Elevated levels of 4 common serum biomarkers in persons with type 2 diabetes (T2D) and albuminuria were found strongly predictive for the development of cardiovascular and renal disease in an analysis of data from the landmark CREDENCE clinical trial.1
The study found that increased concentrations of N-terminal pro–B-type natriuretic peptide (NT-proBNP), high-sensitivity cardiac troponin T (hs-cTn), growth differentiation factor-15 (GDF-15), and insulin-like growth factor binding protein 7 (IGFBP7) measured during the CREDENCE trial were associated with a 4-fold increase in risk of the composite outcome and that treatment with canagliflozin reduced concentrations of biomarkers as well as the primary composite outcome, suggesting that each of the 4 biomarkers may serve as surrogate measures of cardiorenal risk.1
“High levels of certain biomarkers are indicators of heart and kidney complications and may help predict future risk of disease progression,” said lead author James Januzzi, MD, a cardiologist at Massachusetts General Hospital and director of heart failure and biomarker trials at the Baim Institute for Clinical Research in Boston, in an American Heart Association statement.2
“Treatment with canagliflozin, a sodium-glucose cotransporter-2 inhibitor lowered biomarker levels and reduced the risk of hospitalization for heart failure and other heart complications in people at the highest risk.”
In the CREDENCE trial, investigators evaluated the safety and efficacy of canagliflozin on a background of standard care for the prevention of chronic kidney disease and CVD vs placebo in 4401 participants with T2D, estimated glomerular filtration rate of 30 to 90 mL/min/1.73 m2 and urinary albumin-to-creatinine ratio of 300 to 5000 mg/g. The primary outcome specifically was a composite of end-stage kidney disease (dialysis, transplantation, or a sustained estimated GFR of <15 mL/min/1.73 m2), a doubling of the serum creatinine level, or death from renal or cardiovascular causes.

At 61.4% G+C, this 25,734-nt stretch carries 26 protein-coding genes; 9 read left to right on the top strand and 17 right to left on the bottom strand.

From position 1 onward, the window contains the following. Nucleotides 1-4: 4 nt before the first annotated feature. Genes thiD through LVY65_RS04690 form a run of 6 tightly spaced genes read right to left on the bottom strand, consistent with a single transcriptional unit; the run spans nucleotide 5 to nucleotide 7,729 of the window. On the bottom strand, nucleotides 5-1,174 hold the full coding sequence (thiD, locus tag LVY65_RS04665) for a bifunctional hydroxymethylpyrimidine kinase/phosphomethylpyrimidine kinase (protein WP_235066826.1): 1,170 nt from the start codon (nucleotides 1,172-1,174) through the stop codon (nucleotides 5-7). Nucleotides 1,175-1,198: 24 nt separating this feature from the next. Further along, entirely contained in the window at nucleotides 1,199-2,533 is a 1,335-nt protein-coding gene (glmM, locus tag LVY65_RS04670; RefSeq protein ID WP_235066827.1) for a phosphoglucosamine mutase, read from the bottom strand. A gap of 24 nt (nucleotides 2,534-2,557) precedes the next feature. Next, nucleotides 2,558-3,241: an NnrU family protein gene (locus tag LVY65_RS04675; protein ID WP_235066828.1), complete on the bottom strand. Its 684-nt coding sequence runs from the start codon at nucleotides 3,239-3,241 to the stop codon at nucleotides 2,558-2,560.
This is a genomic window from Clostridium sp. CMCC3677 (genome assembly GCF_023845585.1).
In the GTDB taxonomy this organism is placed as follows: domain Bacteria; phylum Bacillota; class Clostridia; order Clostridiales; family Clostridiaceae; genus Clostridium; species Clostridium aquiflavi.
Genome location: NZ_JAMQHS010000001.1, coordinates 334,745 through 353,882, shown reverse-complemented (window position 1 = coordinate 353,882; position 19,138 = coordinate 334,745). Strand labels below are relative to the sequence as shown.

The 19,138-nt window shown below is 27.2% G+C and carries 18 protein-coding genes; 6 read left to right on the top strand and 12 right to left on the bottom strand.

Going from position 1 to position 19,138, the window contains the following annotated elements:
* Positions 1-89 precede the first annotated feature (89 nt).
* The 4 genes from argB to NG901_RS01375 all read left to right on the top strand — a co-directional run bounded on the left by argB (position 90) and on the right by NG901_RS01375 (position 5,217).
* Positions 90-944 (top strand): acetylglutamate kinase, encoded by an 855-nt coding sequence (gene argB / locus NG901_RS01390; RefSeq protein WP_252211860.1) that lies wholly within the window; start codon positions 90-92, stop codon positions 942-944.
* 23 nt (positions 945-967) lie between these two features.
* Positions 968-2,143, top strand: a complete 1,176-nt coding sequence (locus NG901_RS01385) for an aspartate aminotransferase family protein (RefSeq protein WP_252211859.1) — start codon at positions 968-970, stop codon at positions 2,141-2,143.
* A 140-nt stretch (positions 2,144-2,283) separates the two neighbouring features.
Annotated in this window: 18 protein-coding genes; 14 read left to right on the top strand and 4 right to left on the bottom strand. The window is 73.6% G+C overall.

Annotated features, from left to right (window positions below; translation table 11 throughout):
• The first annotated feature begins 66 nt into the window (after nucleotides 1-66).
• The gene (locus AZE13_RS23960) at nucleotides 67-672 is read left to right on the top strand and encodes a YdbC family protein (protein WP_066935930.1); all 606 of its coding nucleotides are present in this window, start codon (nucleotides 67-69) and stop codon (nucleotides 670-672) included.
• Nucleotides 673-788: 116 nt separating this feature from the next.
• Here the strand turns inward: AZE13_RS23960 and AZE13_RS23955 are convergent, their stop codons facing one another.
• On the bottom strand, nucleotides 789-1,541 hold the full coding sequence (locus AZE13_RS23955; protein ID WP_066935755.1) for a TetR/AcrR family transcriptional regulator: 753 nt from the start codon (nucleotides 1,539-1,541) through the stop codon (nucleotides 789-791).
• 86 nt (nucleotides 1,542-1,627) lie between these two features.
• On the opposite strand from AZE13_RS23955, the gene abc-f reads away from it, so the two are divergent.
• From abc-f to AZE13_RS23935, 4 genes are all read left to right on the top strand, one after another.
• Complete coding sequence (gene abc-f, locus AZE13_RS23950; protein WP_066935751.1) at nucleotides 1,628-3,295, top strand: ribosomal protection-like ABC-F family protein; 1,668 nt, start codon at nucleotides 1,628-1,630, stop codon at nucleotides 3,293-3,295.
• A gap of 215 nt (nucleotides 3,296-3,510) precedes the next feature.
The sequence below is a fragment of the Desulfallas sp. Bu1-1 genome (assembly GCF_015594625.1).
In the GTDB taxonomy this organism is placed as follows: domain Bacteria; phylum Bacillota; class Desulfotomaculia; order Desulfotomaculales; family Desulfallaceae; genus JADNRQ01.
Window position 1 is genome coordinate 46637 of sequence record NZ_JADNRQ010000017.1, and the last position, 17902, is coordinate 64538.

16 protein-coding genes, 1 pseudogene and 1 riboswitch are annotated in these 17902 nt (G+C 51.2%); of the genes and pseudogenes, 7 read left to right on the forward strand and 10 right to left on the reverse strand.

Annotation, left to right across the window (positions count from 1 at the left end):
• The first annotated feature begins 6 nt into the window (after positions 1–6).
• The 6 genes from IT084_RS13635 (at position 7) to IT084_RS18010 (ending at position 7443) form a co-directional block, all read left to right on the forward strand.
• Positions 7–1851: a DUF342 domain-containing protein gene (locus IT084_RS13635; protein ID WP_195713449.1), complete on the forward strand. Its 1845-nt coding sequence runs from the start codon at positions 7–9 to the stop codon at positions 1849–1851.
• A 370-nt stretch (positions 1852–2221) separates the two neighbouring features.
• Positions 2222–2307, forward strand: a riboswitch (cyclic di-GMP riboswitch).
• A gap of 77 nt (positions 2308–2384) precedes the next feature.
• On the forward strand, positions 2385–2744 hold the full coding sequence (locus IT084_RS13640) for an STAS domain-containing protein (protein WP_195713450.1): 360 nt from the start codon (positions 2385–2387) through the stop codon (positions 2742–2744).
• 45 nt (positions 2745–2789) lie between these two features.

For the current study, Januzzi and colleagues analyzed the effect of canagliflozin on levels of the 4 biomarkers among the 2627 CREDENCE trial participants for whom there were baseline values.
The team reported that compared with reference populations, median baseline concentrations of each biomarker were elevated:
At 1 year following initiation of canagliflozin or placebo, serum levels of all 4 markers were increased, in the placebo army by 6% to 29% compared with 3% to 10% elevation among those in the canagliflozin arm, according to the published findings (all P<.01).
Januzzi et al reported that the recorded baseline concentration of each biomarker had significant prognostic value for cardiac and renal outcomes seen in CREDENCE. Further, when investigators assessed concentrations using a multimarker panel, participants with high-risk scores (hazard ratio [HR], 4.01; 95% CI, 2.52–6.35) and moderate risk scores (HR, 2.39; 95% CI, 1.48–3.87) were at a greater risk of the primary outcome relative to participants with lower scores.
Additional analysis found that a 50% increase in each biomarker was associated with greater risk of the primary composite outcome at 1 year:
“It was reassuring to discover that canagliflozin helped reduce risks the most in people with the highest chances for complications. Future studies are needed to better understand how type 2 diabetes in conjunction with kidney disease develops and progresses so that we may initiate life-saving therapies earlier, before symptoms of heart and kidney disease have occurred,” said Januzzi.
He added that blah blah blah all recommend biomarker measurement to augment risk assessment in persons with T2D which suggests their current findings may “considerably extend the reach of biomarker-based testing, refining accuracy even further.”